Several of our Capitol Press Corps colleagues got an amazing and amazingly stupid offer a few days ago, apparently based on the idea that unlimited money can buy unlimited things—state laws, the people who write them, parts of the state constitution.
A public relations company hired by Rex Sinquefield’s Grow Missouri organization has sent letters to several political reporters offering to pay them $250 per article to write two or three articles a month favorable to Sinquefield’s causes for the Grow Missouri blog. At least one of the offers said the authorship of the articles could be kept secret because there would not be a byline.
“Hi, Alex,” says the cheery salutation from Molly Berry of Skyword to Capitol Press Corps colleague Alex Stuckey, “I would love to discuss a potential writing opportunity with you. I came across several of your articles in the St. Louis Post-Dispatch website and I really like your work…Based on your writing style and level of expertise, I think you would be a great fit.”
“Hi Jason,” says the equally cheery salutation from Molly Berry to colleague Jason Rosenbaum. “I would love to discuss a potential writing opportunity with you. I came across several of your articles on the St. Louis Public Radio and St. Louis Beacon websites and I really like your work…Based on your writing style and level of expertise, I think you would be a great fit.”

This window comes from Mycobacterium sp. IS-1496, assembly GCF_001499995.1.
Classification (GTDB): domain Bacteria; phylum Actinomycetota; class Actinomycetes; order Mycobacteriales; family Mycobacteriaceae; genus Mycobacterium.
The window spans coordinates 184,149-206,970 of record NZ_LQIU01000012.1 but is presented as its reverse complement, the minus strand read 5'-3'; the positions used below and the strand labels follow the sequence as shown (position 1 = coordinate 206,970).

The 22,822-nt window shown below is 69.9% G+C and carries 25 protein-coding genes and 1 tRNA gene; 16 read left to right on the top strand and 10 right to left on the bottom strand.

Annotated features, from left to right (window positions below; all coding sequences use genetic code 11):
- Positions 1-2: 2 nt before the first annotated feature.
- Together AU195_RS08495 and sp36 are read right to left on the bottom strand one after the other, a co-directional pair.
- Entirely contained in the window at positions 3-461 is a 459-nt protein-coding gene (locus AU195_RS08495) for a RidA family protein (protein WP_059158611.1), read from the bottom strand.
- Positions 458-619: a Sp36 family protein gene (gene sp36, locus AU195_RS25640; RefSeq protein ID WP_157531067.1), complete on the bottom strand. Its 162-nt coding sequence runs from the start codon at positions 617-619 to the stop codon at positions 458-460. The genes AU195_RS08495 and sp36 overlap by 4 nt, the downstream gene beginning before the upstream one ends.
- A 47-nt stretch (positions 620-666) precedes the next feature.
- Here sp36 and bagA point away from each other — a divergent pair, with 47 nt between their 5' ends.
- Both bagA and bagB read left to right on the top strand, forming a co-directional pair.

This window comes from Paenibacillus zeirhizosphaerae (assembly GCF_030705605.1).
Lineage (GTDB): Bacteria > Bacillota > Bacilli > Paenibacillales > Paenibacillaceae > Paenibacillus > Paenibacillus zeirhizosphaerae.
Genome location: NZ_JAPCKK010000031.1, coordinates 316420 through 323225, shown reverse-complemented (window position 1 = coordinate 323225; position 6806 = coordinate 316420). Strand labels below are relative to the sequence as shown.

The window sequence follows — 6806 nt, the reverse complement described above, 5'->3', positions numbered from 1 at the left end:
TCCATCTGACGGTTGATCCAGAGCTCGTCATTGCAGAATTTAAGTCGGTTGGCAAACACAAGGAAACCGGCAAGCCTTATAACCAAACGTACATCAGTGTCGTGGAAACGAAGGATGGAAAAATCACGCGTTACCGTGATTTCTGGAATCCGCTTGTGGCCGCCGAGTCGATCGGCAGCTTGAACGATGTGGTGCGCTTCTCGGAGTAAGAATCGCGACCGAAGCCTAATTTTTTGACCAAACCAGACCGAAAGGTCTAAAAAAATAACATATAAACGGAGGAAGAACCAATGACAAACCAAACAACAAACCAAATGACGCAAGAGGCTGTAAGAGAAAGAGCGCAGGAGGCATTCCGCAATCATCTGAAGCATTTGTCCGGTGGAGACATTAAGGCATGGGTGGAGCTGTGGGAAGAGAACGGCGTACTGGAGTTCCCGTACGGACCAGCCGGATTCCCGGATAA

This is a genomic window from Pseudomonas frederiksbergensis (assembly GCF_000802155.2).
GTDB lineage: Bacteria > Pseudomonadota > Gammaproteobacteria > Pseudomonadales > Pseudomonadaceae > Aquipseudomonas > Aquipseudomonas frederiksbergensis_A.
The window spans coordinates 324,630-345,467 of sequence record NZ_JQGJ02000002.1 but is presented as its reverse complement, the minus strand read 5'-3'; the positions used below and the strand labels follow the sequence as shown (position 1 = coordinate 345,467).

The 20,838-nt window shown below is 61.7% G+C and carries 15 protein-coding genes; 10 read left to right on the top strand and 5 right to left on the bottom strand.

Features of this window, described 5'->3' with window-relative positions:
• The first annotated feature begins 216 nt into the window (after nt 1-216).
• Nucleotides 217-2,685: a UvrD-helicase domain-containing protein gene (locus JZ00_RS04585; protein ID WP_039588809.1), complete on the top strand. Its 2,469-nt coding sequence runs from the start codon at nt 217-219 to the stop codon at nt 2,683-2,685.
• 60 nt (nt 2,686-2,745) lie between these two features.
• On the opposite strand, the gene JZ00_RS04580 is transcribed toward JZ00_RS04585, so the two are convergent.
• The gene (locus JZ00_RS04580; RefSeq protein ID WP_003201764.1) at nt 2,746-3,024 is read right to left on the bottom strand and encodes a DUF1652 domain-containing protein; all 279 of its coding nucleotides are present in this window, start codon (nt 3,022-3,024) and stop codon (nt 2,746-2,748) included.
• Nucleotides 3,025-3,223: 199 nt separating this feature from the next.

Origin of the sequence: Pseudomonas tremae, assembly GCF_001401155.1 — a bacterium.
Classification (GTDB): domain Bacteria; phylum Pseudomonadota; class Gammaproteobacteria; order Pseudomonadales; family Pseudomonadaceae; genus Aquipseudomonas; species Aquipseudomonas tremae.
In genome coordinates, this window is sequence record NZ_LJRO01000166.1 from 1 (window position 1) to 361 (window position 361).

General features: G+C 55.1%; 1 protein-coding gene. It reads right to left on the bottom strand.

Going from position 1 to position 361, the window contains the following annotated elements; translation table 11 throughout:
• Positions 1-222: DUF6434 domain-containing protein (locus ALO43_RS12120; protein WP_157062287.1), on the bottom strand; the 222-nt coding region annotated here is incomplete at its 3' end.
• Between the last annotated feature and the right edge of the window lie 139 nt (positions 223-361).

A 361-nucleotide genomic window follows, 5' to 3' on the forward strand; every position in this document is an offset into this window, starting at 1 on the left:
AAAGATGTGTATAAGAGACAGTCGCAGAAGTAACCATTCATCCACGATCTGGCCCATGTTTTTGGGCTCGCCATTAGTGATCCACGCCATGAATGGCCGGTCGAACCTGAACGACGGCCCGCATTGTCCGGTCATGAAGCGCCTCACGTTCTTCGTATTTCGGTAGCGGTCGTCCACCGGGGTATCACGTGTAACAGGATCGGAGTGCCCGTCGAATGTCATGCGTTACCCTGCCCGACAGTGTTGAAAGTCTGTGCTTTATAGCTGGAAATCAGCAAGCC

The Columbia Daily Tribune’s Rudi Keller, who sits next to me at the Senate press table, got one of the emails. “I came across several of your articles on the Columbia Tribune website and I really like your work,” she wrote. He says the paper’s city editor, Matt Sanders, also got one of the letters.
Rudi is a tremendous detail guy in his reporting. He started digging and wrote in the Tribune that Skyword “describes itself on its website as a company that creates advertising that resembles news articles or lifestyle features intended to sell a product or political idea.”
Clearly this is an organization with high ethical standards.
Rudi was told by Skyword’s CEO that the solicitations were a “mistake.” And a spokeswoman for Grow Missouri claimed to be ignorant of Berry’s solicitation.
Grow Missouri is the Sinquefield-financed group that spend a huge wad of money last year on advertising to pressure state lawmakers to overturn a Nixon veto of a tax cut bill Sinquefield wanted. When that $1.3 million dollar effort didn’t work, Grow Missouri used more than $600,000 additional Sinquefield financial fuel to try to defeat four Republican Representatives who didn’t do Sinquefield’s bidding last year. All four, however, won their primaries after letting constituents know of the effort by outsiders to defeat them.
Well, golly Miss Molly, we feel rather badly because you apparently think we are not worthy of solicitation. After all, we are going to be retiring soon and will start living on a fixed income and, well, you know—–
Or do you think our principles are so much higher than Alex’s or Jason’s or Rudi’s or Matt’s that we’re not a candidate for creating advocacy that “resembles news articles?” Be careful how you answer that because you might be insulting these colleagues of mine if you say “yes.” Oh, wait, I think you’ve already done that.
Don’t try to make it up to me now. It’s too late. I don’t forget a snub.
Besides, I’ll fire anybody in my shop who accepts your kind offer.